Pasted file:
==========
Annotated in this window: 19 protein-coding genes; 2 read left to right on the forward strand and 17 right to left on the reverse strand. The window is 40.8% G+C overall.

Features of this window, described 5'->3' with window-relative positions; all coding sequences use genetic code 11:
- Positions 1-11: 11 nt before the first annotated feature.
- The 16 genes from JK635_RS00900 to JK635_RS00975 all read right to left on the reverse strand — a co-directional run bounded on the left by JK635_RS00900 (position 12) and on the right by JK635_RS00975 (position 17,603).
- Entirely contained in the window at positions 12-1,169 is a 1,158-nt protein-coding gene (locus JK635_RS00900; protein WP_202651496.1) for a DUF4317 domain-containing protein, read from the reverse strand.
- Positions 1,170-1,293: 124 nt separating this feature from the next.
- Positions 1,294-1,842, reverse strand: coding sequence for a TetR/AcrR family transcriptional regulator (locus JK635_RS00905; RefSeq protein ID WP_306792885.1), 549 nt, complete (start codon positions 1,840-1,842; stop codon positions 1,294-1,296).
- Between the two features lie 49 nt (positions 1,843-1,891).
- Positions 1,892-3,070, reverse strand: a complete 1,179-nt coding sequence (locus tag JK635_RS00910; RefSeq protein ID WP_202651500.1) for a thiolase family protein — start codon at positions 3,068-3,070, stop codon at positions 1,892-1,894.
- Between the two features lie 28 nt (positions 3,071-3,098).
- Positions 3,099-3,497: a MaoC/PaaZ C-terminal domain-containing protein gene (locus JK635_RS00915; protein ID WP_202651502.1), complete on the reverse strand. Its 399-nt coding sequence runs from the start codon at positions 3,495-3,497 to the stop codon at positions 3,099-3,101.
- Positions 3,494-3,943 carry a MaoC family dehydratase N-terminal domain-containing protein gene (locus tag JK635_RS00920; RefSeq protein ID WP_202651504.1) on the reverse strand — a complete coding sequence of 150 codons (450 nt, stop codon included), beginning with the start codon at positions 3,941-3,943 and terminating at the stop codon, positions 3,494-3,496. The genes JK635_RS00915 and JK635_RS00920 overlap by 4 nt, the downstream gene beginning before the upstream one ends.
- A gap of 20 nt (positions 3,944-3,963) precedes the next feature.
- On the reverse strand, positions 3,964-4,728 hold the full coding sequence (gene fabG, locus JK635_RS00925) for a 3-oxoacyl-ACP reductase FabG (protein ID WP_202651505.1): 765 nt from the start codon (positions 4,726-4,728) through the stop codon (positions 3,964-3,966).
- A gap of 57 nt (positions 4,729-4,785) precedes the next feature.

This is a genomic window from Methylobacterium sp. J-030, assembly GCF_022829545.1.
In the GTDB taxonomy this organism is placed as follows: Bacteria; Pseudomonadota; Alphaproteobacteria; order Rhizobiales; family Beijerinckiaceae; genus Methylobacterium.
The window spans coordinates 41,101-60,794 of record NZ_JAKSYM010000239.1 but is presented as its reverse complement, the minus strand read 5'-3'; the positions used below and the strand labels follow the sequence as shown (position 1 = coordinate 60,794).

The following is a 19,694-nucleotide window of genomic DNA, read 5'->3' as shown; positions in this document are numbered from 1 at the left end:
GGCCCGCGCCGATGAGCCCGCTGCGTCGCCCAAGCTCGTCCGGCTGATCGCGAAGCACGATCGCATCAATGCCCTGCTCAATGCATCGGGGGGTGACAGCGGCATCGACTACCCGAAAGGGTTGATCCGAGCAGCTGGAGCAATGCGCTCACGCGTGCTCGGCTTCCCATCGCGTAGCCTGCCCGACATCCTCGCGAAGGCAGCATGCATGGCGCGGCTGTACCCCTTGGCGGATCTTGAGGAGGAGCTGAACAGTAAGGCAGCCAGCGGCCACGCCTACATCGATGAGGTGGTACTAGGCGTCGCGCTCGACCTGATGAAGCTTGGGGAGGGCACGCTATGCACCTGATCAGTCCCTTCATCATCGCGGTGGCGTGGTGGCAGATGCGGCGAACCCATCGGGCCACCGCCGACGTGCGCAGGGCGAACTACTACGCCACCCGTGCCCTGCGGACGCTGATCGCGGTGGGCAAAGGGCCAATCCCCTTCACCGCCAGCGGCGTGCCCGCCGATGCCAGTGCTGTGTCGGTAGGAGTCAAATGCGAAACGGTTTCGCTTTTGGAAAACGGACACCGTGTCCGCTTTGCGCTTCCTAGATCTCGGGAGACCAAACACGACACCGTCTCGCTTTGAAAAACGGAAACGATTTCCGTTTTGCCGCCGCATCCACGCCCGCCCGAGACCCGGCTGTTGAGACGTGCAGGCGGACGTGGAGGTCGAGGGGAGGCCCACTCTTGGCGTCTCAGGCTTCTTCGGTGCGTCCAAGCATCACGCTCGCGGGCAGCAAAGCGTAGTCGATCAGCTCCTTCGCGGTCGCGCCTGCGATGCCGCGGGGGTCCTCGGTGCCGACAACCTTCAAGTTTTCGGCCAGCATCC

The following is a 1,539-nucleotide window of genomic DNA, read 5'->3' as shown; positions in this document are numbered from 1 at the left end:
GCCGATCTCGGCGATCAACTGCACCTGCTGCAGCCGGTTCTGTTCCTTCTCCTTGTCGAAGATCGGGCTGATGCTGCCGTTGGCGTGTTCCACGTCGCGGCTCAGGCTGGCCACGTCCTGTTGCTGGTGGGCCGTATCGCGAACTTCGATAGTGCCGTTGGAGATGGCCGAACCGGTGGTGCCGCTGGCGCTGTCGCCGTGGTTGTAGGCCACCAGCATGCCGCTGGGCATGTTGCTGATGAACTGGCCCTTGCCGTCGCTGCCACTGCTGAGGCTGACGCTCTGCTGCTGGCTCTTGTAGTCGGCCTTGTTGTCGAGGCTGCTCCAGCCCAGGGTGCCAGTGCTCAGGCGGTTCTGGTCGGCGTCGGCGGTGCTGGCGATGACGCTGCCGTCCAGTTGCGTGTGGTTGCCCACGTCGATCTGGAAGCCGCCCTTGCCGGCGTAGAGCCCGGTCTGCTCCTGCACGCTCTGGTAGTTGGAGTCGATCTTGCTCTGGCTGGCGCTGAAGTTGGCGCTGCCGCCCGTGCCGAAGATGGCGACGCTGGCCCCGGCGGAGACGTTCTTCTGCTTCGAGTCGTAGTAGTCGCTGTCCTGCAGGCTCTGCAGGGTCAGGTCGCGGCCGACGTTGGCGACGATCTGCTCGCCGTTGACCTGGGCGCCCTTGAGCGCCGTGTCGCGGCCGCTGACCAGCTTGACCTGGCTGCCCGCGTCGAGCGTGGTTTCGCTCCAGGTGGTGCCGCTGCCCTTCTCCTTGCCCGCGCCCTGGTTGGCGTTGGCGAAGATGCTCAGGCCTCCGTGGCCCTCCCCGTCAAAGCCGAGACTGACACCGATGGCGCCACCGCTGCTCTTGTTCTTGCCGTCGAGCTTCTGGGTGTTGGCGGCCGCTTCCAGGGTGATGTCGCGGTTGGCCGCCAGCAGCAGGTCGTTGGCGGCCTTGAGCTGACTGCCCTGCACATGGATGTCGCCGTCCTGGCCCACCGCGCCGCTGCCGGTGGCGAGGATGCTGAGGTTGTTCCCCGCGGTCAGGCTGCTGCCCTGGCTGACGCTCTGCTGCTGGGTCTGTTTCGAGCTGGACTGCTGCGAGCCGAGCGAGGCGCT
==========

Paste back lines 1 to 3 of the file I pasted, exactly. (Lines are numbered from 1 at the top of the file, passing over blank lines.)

Annotated in this window: 19 protein-coding genes; 2 read left to right on the forward strand and 17 right to left on the reverse strand. The window is 40.8% G+C overall.

Features of this window, described 5'->3' with window-relative positions; all coding sequences use genetic code 11:
- Positions 1-11: 11 nt before the first annotated feature.